As a devotee of the Turner Classic Movies Network, I have always been mesmerized by the high-cheekboned, raven-haired starlets of the 1930s and ’40s such as Jennifer Jones and Linda Darnell. Even though their performances smoldered with deep emotion, the women themselves were the ultimate fabrications of the Hollywood studio system with names, accents and biographies as fake as their eyelashes.

In her big-hearted first novel, “Laura Lamont’s Life in Pictures,” Emma Straub follows a similar actress’s 50-year journey from summer stock extra to screen star to has-been. It’s a witty examination ofthe psychic costs of reinvention in Hollywood’s golden age.

The book opens in 1929 in Door County, Wis., where sunny 9-year-old Elsa Emerson hangs around backstage at the Cherry Country Playhouse run by her father. Mostly, she plays confidante to her diva big sister Hildy, who confesses her grandiose plans to escape to Hollywood. When a tragedy ends Hildy’s dreams, Elsa takes on her sister’s ambitions as her own.

Nine years later, Elsa elopes with an unpromising Cherry Country player named Gordon Pitts, and they board a bus for Hollywood to seek fame and fortune. Gordon ends up with bit parts at Gardner Brothers Studio, and Elsa ends up with a baby and another on the way.

“Laura Lamont’s Life in Pictures,” by Emma Straub

But Elsa then has a stroke of good fortune right out of, well, a Hollywood script. At the studio’s Christmas party, Gardner’s wunderkind producer Irving Green spots the hugely pregnant Elsa and says those magic words: “Have you ever thought about acting?” He instructs her to have the baby, lose 30 pounds and change her name from Elsa Pitts to the mellifluous “Laura Lamont.”

Under Irving’s tutelage, her milkmaid-blonde hair is dyed a deep brunette, which better suits the dark, dramatic roles he’s selected for Laura Lamont. Before long, Irving has rewritten the script of Laura’s personal life as well, penciling out Pitts and inserting himself as her husband, with a house in Beverly Hills, a camera-ready family of her two renamed daughters and, eventually, a son, Irving Jr.

Laura’s star-is-born story is not as far-fetched as it sounds. In fact, it resembles that of Jennifer Jones and her Svengali husband, David O. Selznick, which Straub has said provided the initial inspiration for her novel. Like Jones, Laura develops acting chops through the kind of over-the-top leading-lady roles that were de rigueur in the 1940s: a Revolutionary War nurse, a love-sick nun, the mistress of a Spanish conquistador, and a trapeze artist in love with an elephant trainer.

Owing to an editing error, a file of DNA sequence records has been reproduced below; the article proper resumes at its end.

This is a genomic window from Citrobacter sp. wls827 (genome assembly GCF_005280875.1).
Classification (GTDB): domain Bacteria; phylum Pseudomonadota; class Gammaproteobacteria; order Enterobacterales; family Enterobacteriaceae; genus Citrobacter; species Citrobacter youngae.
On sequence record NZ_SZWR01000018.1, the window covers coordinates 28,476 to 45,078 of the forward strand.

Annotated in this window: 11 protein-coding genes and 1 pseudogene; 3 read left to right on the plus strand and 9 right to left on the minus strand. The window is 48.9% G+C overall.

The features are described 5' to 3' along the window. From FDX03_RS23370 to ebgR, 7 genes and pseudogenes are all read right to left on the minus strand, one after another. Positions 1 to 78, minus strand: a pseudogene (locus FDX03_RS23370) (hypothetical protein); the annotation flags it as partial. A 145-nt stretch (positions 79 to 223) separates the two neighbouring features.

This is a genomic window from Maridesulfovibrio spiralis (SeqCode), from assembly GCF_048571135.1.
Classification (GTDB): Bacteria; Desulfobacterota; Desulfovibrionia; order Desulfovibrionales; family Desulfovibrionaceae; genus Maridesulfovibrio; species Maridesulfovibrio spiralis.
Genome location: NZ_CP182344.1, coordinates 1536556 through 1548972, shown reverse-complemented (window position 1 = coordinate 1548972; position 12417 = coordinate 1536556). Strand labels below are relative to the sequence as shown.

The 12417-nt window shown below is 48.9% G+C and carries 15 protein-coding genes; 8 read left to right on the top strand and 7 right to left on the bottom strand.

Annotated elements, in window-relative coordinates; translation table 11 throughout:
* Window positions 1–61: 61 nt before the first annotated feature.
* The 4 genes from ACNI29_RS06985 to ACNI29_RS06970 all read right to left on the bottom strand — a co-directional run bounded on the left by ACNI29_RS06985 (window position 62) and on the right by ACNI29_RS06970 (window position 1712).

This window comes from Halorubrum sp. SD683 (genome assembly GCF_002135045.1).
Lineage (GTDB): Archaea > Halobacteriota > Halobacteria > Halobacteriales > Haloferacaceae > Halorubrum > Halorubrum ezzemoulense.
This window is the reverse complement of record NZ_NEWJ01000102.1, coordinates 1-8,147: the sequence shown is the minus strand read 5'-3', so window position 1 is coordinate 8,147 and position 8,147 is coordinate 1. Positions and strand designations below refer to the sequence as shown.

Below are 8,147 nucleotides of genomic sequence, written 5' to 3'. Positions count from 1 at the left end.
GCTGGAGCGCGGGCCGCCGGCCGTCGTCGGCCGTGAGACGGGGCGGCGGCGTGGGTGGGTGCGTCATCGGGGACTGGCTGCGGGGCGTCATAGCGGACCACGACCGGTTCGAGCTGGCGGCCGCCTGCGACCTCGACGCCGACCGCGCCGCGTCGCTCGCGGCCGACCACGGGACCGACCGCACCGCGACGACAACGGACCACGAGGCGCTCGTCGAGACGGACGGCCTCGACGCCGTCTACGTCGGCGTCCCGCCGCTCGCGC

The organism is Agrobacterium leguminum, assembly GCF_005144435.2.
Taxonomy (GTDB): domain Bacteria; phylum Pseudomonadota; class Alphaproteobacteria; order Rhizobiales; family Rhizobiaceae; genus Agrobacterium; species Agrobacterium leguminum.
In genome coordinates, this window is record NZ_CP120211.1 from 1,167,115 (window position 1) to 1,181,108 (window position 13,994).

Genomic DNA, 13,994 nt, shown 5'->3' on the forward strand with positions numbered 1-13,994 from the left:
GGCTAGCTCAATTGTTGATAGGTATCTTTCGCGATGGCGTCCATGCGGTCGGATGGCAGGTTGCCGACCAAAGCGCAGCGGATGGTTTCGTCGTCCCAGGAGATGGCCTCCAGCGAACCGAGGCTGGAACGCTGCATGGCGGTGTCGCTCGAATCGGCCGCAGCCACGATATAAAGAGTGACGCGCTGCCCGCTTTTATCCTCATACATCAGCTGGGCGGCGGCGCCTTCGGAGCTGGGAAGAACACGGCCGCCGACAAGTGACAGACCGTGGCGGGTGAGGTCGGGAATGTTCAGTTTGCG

Straub, the daughter of writer Peter Straub, is terrific at capturing the gilded cocoon created by the Hollywood studios for its stars that was both seductive and insidious. Elsa/Laura slips all too easily into a life where every detail is stage-managed for her: the silk and sequin wardrobe provided by the studio designer, the chauffeured cars that whisk her around town, the schoolhouse her children attend on the studio back lot, her catered dinner parties, and the out-of-central-casting black maid who spanks the children so their mother doesn’t have to.

But even Irving Green can’t protect Laura Lamont from the hard truth that starlets have a limited shelf life: “In ten years, women went from ingenues to wives, from wives to matrons, from matrons to hags.” The final third of the novel documents Laura’s rude descent back into real life with troubled kids, money problems and ever-shrinking roles.

Straub cannily captures the ersatz actress’s voice, but ironically this also proves a weakness. The passive and compliant personality that allows Elsa to seamlessly become Laura makes her at times a maddeningly incurious narrator, unwilling to acknowledge any unpleasantness lurking beneath the sun-dappled surface. Even though she considers Harriet the maid her closest friend, she never bothers to find out where she lives or goes on her days off. Laura tells us that her beloved Irving had been orphaned, but she’s never asked him for any details. “She never thought about that — why?” Why, indeed?

By the novel’s satisfying conclusion, though, Laura realizes the cost of being “so quick to throw it all away, to swim inside a new body and a new name.” The reader can’t help but admire Laura’s willingness to admit complicity in Elsa’s demise, “When I was young, I made movies because people told me to, and hit my marks, and spoke my lines,” she says. “I chose this . . . but I chose everything else, too.”

Preston’s most recent book is “The Scrapbook of Frankie Pratt: A Novel in Pictures.”

Emma Straub will be at Politics and Prose on Sept. 29 in conjunction with the Fall for the Book festival. 5015 Connecticut Avenue NW, Washington, DC. Call 202-364-1919.


By Emma Straub

Riverhead. 306 pp. $26.95